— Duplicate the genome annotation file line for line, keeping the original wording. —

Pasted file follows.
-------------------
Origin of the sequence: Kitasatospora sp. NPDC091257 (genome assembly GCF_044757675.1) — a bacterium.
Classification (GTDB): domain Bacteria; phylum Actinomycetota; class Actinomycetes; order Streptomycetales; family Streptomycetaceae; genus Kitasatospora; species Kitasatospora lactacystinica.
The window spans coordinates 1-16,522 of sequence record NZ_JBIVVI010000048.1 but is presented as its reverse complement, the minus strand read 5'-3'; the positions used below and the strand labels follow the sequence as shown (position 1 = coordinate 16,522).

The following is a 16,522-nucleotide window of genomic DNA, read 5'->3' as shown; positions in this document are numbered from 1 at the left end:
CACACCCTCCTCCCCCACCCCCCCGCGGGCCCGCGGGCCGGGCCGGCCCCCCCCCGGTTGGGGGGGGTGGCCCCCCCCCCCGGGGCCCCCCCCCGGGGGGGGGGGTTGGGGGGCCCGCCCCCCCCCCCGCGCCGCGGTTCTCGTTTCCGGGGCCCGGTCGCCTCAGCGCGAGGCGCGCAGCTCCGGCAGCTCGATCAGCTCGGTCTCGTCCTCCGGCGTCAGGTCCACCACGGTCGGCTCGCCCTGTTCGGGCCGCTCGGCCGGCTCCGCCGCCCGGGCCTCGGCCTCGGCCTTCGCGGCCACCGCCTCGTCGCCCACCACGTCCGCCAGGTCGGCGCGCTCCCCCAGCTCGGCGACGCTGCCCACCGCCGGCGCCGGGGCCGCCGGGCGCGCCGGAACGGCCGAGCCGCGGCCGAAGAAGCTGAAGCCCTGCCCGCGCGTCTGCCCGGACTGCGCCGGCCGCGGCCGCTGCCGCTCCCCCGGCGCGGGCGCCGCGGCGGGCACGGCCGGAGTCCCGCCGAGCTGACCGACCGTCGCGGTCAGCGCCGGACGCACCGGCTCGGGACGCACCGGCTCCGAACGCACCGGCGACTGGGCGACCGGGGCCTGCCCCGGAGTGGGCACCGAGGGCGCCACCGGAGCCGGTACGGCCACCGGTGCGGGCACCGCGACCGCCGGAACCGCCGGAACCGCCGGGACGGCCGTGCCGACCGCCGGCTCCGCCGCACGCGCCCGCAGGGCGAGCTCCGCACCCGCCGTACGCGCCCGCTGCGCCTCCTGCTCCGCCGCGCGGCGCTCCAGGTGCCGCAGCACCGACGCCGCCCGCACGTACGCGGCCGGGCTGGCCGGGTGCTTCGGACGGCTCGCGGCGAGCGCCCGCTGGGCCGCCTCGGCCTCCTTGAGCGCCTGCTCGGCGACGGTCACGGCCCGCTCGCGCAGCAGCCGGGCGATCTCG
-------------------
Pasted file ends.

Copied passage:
Origin of the sequence: Kitasatospora sp. NPDC091257 (genome assembly GCF_044757675.1) — a bacterium.
Classification (GTDB): domain Bacteria; phylum Actinomycetota; class Actinomycetes; order Streptomycetales; family Streptomycetaceae; genus Kitasatospora; species Kitasatospora lactacystinica.
The window spans coordinates 1-16,522 of sequence record NZ_JBIVVI010000048.1 but is presented as its reverse complement, the minus strand read 5'-3'; the positions used below and the strand labels follow the sequence as shown (position 1 = coordinate 16,522).

The following is a 16,522-nucleotide window of genomic DNA, read 5'->3' as shown; positions in this document are numbered from 1 at the left end:
CACACCCTCCTCCCCCACCCCCCCGCGGGCCCGCGGGCCGGGCCGGCCCCCCCCCGGTTGGGGGGGGTGGCCCCCCCCCCCGGGGCCCCCCCCCGGGGGGGGGGGTTGGGGGGCCCGCCCCCCCCCCCGCGCCGCGGTTCTCGTTTCCGGGGCCCGGTCGCCTCAGCGCGAGGCGCGCAGCTCCGGCAGCTCGATCAGCTCGGTCTCGTCCTCCGGCGTCAGGTCCACCACGGTCGGCTCGCCCTGTTCGGGCCGCTCGGCCGGCTCCGCCGCCCGGGCCTCGGCCTCGGCCTTCGCGGCCACCGCCTCGTCGCCCACCACGTCCGCCAGGTCGGCGCGCTCCCCCAGCTCGGCGACGCTGCCCACCGCCGGCGCCGGGGCCGCCGGGCGCGCCGGAACGGCCGAGCCGCGGCCGAAGAAGCTGAAGCCCTGCCCGCGCGTCTGCCCGGACTGCGCCGGCCGCGGCCGCTGCCGCTCCCCCGGCGCGGGCGCCGCGGCGGGCACGGCCGGAGTCCCGCCGAGCTGACCGACCGTCGCGGTCAGCGCCGGACGCACCGGCTCGGGACGCACCGGCTCCGAACGCACCGGCGACTGGGCGACCGGGGCCTGCCCCGGAGTGGGCACCGAGGGCGCCACCGGAGCCGGTACGGCCACCGGTGCGGGCACCGCGACCGCCGGAACCGCCGGAACCGCCGGGACGGCCGTGCCGACCGCCGGCTCCGCCGCACGCGCCCGCAGGGCGAGCTCCGCACCCGCCGTACGCGCCCGCTGCGCCTCCTGCTCCGCCGCGCGGCGCTCCAGGTGCCGCAGCACCGACGCCGCCCGCACGTACGCGGCCGGGCTGGCCGGGTGCTTCGGACGGCTCGCGGCGAGCGCCCGCTGGGCCGCCTCGGCCTCCTTGAGCGCCTGCTCGGCGACGGTCACGGCCCGCTCGCGCAGCAGCCGGGCGATCTCG